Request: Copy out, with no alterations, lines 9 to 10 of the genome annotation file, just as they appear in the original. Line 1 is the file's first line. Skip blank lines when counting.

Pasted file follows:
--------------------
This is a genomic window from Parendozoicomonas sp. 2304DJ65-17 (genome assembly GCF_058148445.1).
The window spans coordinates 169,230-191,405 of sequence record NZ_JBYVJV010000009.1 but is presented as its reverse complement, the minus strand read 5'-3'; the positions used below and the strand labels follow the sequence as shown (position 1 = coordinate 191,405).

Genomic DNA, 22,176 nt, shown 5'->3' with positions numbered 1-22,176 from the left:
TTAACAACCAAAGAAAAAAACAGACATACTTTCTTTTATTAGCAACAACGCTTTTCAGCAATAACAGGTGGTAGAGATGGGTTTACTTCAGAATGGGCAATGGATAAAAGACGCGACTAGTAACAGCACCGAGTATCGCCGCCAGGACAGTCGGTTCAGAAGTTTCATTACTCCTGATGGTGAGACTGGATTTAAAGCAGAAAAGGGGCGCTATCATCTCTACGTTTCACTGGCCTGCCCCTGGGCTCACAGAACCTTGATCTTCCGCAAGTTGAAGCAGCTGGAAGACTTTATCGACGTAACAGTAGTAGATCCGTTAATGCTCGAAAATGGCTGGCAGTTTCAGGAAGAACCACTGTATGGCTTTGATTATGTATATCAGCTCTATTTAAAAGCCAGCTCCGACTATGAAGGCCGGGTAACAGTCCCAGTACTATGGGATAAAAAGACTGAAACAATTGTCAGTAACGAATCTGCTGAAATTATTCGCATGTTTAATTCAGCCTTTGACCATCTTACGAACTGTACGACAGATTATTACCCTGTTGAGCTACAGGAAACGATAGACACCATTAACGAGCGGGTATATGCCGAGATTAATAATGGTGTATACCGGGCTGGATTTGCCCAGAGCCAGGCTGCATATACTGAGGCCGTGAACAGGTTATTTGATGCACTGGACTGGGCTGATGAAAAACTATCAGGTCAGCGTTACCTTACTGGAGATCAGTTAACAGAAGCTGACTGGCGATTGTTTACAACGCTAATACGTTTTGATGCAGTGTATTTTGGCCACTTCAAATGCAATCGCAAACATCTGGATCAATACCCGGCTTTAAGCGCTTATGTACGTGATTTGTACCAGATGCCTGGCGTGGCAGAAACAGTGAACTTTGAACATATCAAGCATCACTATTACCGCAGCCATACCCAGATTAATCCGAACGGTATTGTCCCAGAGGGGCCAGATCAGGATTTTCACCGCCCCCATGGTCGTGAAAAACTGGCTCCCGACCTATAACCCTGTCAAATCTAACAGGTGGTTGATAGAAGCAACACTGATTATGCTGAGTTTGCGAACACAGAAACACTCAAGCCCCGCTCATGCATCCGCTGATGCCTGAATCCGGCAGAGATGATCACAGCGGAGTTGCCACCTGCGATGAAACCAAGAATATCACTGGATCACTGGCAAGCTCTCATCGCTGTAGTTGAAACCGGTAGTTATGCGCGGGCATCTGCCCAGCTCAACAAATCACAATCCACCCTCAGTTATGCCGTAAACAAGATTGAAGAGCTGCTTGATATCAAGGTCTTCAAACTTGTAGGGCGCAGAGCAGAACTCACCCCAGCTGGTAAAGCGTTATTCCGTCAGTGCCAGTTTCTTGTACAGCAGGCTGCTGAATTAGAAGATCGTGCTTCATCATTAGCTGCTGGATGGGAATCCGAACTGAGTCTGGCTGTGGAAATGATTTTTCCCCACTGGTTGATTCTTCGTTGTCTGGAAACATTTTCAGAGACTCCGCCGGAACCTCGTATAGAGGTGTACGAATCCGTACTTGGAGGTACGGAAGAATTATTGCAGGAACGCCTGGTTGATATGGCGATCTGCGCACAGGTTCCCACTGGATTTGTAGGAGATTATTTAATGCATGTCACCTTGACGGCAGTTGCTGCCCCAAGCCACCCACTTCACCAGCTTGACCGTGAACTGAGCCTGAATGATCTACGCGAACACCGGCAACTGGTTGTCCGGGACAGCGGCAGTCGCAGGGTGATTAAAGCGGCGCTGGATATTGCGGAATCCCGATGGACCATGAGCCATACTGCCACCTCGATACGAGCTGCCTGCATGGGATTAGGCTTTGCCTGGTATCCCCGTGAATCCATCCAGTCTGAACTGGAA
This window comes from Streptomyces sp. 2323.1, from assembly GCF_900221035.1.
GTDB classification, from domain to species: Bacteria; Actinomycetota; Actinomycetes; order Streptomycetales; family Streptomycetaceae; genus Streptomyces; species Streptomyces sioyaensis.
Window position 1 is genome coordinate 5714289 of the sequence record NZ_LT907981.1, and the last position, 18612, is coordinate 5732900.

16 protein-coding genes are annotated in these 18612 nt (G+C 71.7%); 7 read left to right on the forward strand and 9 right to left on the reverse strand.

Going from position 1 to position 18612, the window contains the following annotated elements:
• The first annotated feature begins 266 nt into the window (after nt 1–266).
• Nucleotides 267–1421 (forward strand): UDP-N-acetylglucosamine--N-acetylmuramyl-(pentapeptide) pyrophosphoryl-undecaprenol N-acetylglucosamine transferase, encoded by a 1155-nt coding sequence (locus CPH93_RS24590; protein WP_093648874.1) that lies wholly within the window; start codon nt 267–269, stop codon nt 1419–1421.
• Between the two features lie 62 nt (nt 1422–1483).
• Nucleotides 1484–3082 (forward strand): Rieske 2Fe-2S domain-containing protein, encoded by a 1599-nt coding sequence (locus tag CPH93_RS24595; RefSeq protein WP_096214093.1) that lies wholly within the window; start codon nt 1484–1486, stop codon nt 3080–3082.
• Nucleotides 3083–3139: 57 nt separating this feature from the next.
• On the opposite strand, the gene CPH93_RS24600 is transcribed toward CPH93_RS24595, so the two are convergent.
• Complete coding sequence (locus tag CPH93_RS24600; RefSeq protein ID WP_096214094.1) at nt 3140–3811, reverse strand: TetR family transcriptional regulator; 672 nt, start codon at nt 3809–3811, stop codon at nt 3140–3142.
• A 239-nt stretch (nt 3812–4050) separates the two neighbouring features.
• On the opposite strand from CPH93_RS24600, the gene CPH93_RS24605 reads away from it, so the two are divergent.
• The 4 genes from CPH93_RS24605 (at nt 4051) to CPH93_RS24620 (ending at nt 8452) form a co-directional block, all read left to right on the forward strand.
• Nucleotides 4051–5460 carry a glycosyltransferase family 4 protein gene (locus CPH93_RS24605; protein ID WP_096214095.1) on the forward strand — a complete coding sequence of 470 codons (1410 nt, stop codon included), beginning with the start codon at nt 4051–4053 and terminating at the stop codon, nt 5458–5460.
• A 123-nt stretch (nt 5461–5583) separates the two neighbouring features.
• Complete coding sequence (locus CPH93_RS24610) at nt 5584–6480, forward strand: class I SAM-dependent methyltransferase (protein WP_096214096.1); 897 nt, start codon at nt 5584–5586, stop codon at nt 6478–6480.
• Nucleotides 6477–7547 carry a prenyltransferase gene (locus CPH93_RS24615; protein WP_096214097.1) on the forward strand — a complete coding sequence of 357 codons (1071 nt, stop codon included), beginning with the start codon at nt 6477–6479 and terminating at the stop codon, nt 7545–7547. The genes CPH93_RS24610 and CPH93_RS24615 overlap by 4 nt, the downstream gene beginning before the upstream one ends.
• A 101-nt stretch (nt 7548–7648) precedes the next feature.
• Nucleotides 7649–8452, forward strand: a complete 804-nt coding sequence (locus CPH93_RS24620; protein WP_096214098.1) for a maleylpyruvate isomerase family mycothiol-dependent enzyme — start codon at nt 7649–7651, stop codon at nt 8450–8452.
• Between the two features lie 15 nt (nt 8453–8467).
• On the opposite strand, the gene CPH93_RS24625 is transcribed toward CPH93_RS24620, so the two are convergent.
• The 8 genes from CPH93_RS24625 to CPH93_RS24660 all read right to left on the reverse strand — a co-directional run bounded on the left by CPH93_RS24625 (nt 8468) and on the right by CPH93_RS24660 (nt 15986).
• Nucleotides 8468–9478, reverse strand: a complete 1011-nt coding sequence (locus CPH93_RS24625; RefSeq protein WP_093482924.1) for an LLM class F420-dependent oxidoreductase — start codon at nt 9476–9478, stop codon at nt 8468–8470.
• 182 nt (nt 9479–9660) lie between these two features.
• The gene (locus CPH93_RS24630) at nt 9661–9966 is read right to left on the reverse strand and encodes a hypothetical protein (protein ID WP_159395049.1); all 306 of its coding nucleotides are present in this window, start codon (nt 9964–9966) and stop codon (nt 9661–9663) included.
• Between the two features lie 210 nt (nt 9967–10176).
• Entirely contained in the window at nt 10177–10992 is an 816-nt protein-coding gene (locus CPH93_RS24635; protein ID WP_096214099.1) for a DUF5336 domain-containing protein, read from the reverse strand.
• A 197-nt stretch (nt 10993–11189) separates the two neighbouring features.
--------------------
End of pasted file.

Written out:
Going from position 1 to position 18612, the window contains the following annotated elements:
• The first annotated feature begins 266 nt into the window (after nt 1–266).